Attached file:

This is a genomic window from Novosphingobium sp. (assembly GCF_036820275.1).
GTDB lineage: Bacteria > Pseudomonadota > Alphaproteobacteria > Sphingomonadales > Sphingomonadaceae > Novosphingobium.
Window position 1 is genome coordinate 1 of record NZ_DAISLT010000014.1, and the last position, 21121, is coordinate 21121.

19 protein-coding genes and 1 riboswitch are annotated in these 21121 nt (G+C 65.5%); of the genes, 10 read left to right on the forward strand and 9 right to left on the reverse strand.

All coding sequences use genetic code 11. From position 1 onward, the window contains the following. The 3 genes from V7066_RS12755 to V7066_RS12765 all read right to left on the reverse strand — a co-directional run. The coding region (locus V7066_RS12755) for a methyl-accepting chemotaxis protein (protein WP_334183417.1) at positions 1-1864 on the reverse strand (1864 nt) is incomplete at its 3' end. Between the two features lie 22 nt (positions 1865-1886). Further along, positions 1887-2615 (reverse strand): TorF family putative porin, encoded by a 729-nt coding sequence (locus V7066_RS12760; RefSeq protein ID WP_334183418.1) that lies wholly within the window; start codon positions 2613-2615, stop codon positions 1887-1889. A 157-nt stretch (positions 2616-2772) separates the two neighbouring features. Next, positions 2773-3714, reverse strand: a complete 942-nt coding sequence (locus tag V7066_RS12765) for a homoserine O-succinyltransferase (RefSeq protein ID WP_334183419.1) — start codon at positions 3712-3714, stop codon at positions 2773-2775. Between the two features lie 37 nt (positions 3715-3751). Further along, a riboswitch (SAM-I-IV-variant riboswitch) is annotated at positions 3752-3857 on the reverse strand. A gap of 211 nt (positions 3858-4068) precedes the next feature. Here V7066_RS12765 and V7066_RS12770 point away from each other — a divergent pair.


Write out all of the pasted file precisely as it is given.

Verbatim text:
This is a genomic window from Novosphingobium sp. (assembly GCF_036820275.1).
GTDB lineage: Bacteria > Pseudomonadota > Alphaproteobacteria > Sphingomonadales > Sphingomonadaceae > Novosphingobium.
Window position 1 is genome coordinate 1 of record NZ_DAISLT010000014.1, and the last position, 21121, is coordinate 21121.

19 protein-coding genes and 1 riboswitch are annotated in these 21121 nt (G+C 65.5%); of the genes, 10 read left to right on the forward strand and 9 right to left on the reverse strand.

All coding sequences use genetic code 11. From position 1 onward, the window contains the following. The 3 genes from V7066_RS12755 to V7066_RS12765 all read right to left on the reverse strand — a co-directional run. The coding region (locus V7066_RS12755) for a methyl-accepting chemotaxis protein (protein WP_334183417.1) at positions 1-1864 on the reverse strand (1864 nt) is incomplete at its 3' end. Between the two features lie 22 nt (positions 1865-1886). Further along, positions 1887-2615 (reverse strand): TorF family putative porin, encoded by a 729-nt coding sequence (locus V7066_RS12760; RefSeq protein ID WP_334183418.1) that lies wholly within the window; start codon positions 2613-2615, stop codon positions 1887-1889. A 157-nt stretch (positions 2616-2772) separates the two neighbouring features. Next, positions 2773-3714, reverse strand: a complete 942-nt coding sequence (locus tag V7066_RS12765) for a homoserine O-succinyltransferase (RefSeq protein ID WP_334183419.1) — start codon at positions 3712-3714, stop codon at positions 2773-2775. Between the two features lie 37 nt (positions 3715-3751). Further along, a riboswitch (SAM-I-IV-variant riboswitch) is annotated at positions 3752-3857 on the reverse strand. A gap of 211 nt (positions 3858-4068) precedes the next feature. Here V7066_RS12765 and V7066_RS12770 point away from each other — a divergent pair.